How to find a Boston apartment during the off-season - Metro US

How to find a Boston apartment during the off-season

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Consider this the upside of a September 1st move: Moving any other time of the year is a tricky business.

The annual schedule of finding a new apartment in Boston with a Sept. 1 start date is so unofficially official that the curbside dumping of excess furnishings the day prior is an unofficial city holiday. Not only is the competition fierce for leases, the 24-hours-only influx leaves many residents scrambling for moving companies and U-Haul rentals at the same exact time.

“I think it’s a combination of students and families who like to get in for an August or September 1st move because they want to get in a school system,” says Michael Sylvia, founder of South Boston’s Terrier Real Estate. “I don’t know why that’s just how it is and we just accept it.”

But what if you have to move… like, now?

It could be difficult to find a lease that doesn’t ask you to extend your stay the extra months to divert you back to an August 31st move out, and often the pick of the litter isn’t available without picking up someone else’s lease break. But there are some potential upsides to straying the path, too.

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Here’s some advice for how to find an apartment during the off-season.

Do your digital dirty work

If you’re hunting without the help of a realtor, there are plenty of online resources to scan for immediate or non-Sept. 1 move-in dates.

“The first place to look is Multiple Listing Service,which is most comprehensive database of listings,” says Kevin Concannon, a buyer specialist at the Steven Cohen Team in the South End. “It kind of goes outward from there. There could be some gems on Zillow or Trulia because some are posted there exclusively. It can be a little hit or miss.”

And of course, there’s good old fashioned Craigslist. “High risk,” admits Concannon. “[There’s] everything from scams to where some [listings] might not even be real.” Though he adds, “Some may seem too good to be true, or [they could be] posted by a little grandmother who doesn’t know better. But there are a lot of sketchy realtors.”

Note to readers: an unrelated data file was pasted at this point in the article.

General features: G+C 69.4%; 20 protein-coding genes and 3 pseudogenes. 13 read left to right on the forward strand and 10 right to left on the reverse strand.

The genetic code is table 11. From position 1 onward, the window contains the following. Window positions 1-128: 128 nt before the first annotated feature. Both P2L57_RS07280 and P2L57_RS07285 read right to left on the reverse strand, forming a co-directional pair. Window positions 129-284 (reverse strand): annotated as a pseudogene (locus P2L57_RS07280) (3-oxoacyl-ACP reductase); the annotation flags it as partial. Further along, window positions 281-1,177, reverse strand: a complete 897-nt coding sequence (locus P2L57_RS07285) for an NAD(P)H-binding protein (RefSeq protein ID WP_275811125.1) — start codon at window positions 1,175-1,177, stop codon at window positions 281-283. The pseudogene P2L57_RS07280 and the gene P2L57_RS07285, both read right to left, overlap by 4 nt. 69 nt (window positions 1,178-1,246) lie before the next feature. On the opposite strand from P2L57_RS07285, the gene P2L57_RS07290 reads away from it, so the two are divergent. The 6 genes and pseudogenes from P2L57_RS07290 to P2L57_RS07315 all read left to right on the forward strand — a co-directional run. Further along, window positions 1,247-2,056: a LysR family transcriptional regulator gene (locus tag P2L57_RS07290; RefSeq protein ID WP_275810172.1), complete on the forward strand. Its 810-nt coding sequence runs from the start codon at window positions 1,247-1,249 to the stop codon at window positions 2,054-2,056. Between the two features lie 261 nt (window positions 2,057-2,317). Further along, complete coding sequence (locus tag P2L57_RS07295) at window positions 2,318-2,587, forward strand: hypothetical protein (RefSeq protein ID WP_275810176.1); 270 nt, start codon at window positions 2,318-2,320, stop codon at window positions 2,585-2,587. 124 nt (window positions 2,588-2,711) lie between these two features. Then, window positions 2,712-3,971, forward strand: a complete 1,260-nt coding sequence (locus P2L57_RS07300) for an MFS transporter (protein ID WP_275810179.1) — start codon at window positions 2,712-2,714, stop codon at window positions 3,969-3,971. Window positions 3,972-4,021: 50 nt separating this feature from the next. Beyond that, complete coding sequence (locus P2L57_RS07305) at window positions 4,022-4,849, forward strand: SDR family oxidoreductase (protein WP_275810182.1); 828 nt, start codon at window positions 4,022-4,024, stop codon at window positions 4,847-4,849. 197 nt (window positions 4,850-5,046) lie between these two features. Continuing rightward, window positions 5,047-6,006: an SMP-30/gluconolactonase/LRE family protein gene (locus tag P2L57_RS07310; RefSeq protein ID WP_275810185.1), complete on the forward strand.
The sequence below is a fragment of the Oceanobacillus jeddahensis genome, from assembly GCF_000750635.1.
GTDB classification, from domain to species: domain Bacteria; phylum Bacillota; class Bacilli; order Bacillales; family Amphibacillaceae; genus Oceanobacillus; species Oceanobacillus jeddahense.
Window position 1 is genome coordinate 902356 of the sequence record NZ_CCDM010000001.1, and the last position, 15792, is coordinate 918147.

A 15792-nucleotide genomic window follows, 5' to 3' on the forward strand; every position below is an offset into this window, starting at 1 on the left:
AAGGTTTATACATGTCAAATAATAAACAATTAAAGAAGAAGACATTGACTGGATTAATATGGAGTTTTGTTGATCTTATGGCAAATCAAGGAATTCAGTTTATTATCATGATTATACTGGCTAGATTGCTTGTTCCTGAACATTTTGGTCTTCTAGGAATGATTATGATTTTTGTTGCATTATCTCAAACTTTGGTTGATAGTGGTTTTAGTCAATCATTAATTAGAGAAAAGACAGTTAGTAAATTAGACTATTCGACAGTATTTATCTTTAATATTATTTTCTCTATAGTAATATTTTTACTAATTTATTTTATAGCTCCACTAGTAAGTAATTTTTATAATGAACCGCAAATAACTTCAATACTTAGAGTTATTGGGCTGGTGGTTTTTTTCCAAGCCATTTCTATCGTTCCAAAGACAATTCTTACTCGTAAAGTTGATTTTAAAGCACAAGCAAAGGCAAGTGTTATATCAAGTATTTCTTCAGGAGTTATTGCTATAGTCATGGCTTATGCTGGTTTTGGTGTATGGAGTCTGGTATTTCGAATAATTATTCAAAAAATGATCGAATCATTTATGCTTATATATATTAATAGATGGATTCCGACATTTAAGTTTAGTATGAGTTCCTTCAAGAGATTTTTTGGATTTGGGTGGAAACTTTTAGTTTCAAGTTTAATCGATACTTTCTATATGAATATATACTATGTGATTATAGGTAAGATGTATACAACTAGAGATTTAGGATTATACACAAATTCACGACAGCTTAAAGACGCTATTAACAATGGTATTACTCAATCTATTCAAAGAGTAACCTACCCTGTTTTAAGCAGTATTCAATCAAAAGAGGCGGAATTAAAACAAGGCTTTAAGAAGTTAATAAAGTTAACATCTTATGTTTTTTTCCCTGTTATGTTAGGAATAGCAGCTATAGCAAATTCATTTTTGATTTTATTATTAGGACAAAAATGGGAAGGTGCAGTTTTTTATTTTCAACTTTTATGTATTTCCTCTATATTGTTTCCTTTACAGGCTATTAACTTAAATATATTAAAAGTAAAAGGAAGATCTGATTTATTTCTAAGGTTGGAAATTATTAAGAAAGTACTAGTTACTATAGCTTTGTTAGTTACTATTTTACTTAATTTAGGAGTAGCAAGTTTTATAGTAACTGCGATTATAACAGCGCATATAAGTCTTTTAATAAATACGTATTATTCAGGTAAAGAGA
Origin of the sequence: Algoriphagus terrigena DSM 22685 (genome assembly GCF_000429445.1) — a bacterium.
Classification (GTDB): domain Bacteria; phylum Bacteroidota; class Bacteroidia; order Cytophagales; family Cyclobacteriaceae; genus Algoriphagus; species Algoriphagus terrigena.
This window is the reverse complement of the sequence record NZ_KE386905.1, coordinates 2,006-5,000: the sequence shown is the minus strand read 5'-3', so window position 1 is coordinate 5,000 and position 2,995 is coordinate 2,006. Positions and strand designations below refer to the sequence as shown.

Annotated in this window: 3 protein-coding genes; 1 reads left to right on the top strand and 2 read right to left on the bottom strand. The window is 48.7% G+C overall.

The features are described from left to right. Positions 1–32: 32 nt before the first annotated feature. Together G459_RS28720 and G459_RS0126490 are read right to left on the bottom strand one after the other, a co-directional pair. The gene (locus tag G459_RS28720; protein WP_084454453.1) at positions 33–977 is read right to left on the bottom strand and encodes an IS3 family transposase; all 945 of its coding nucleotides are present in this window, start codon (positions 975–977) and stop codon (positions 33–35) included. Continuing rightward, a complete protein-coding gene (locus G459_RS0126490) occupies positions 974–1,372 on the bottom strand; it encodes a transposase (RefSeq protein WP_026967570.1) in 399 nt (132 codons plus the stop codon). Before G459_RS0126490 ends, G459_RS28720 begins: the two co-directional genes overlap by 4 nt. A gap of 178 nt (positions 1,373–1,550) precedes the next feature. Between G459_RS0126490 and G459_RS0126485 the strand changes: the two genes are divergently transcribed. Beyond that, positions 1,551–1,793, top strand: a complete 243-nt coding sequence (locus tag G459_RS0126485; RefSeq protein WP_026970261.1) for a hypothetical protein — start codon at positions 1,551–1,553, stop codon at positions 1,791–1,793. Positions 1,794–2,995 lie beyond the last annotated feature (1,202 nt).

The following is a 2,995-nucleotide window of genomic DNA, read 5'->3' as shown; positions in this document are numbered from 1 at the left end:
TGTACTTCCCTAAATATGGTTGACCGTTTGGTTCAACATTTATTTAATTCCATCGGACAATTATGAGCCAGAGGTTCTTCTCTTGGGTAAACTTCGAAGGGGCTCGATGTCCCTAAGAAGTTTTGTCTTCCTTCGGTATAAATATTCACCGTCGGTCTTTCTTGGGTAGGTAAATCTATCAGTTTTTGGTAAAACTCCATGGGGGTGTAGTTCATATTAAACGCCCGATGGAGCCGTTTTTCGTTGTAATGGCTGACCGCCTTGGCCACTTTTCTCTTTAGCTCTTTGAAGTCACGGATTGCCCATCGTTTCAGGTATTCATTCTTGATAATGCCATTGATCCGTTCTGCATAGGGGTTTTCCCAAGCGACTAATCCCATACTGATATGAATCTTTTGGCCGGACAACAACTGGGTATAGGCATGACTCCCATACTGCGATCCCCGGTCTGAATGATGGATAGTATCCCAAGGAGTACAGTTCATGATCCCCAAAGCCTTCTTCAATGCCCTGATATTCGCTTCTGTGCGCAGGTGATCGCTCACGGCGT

Know you have the upper hand

Hey, landlords want to get back on the cycle just as bad as you do. The September 1st also naturally affects the amount of potential tenants coming into the market, so a lease break or an early move might leave a landlord with unrented property until an off-season seeker comes along. Sylvia says landlords not only like September 1st move-ins because of it puts them at the advantage of being able to ask premium rates, but also because they know the market is flush with potential tenants.

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“There’s less inventory to choose from when you’re not moving on September 1st, but there’s also less [other renters] applying. So with less competition, you’ve gained leverage. I’m seeing tenants negotiating deals and discounted rents [now], rather than paying market,” he notes. “Like if asking price in September is $3,000, you might be able to get it to $2,800.”

Accept the inevitable

Should you be taking over someone else’s lease or snagging from a lease break, be willing to take on unconventional datesand potentially a lease longer or shorter than 12 months as a landlord will be eager to get back into the September 1st groove.

“I recommend getting back on the cycle,” advises Sylvia, reminding folks that playing nice and agreeing to an extended lease can land you on the good side of your future landlord, leading to easier and favorable negotiations.

However, he also advises to be wary of lease breaks, noting they could throw a wrench in your agreement.

“If a landlord is used to a certain rent, but then if there’s a discount on that, they’re likely going to have the previous tenant to agree that difference.”

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